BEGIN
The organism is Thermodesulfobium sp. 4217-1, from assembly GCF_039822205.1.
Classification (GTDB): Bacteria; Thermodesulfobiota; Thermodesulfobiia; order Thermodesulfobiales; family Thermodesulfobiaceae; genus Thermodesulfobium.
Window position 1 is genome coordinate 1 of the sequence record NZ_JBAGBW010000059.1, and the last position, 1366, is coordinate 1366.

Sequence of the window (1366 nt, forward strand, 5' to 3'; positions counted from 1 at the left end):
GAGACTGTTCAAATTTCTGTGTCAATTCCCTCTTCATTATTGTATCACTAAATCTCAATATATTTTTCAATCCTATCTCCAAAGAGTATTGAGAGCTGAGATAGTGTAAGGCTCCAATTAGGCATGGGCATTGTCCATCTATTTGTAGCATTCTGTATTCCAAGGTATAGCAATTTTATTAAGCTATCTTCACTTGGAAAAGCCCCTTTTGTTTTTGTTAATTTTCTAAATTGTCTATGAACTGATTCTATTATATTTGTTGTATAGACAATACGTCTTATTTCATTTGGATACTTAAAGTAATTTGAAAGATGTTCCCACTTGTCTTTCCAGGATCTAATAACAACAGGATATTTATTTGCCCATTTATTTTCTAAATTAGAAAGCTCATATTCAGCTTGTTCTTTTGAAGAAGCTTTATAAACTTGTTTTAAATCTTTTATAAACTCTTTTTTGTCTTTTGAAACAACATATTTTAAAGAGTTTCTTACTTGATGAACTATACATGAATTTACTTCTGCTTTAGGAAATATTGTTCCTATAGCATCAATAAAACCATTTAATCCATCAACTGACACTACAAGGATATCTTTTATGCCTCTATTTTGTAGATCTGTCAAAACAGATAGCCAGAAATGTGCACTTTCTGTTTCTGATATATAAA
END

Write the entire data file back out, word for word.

The organism is Thermodesulfobium sp. 4217-1, from assembly GCF_039822205.1.
Classification (GTDB): Bacteria; Thermodesulfobiota; Thermodesulfobiia; order Thermodesulfobiales; family Thermodesulfobiaceae; genus Thermodesulfobium.
Window position 1 is genome coordinate 1 of the sequence record NZ_JBAGBW010000059.1, and the last position, 1366, is coordinate 1366.

Sequence of the window (1366 nt, forward strand, 5' to 3'; positions counted from 1 at the left end):
GAGACTGTTCAAATTTCTGTGTCAATTCCCTCTTCATTATTGTATCACTAAATCTCAATATATTTTTCAATCCTATCTCCAAAGAGTATTGAGAGCTGAGATAGTGTAAGGCTCCAATTAGGCATGGGCATTGTCCATCTATTTGTAGCATTCTGTATTCCAAGGTATAGCAATTTTATTAAGCTATCTTCACTTGGAAAAGCCCCTTTTGTTTTTGTTAATTTTCTAAATTGTCTATGAACTGATTCTATTATATTTGTTGTATAGACAATACGTCTTATTTCATTTGGATACTTAAAGTAATTTGAAAGATGTTCCCACTTGTCTTTCCAGGATCTAATAACAACAGGATATTTATTTGCCCATTTATTTTCTAAATTAGAAAGCTCATATTCAGCTTGTTCTTTTGAAGAAGCTTTATAAACTTGTTTTAAATCTTTTATAAACTCTTTTTTGTCTTTTGAAACAACATATTTTAAAGAGTTTCTTACTTGATGAACTATACATGAATTTACTTCTGCTTTAGGAAATATTGTTCCTATAGCATCAATAAAACCATTTAATCCATCAACTGACACTACAAGGATATCTTTTATGCCTCTATTTTGTAGATCTGTCAAAACAGATAGCCAGAAATGTGCACTTTCTGTTTCTGATATATAAA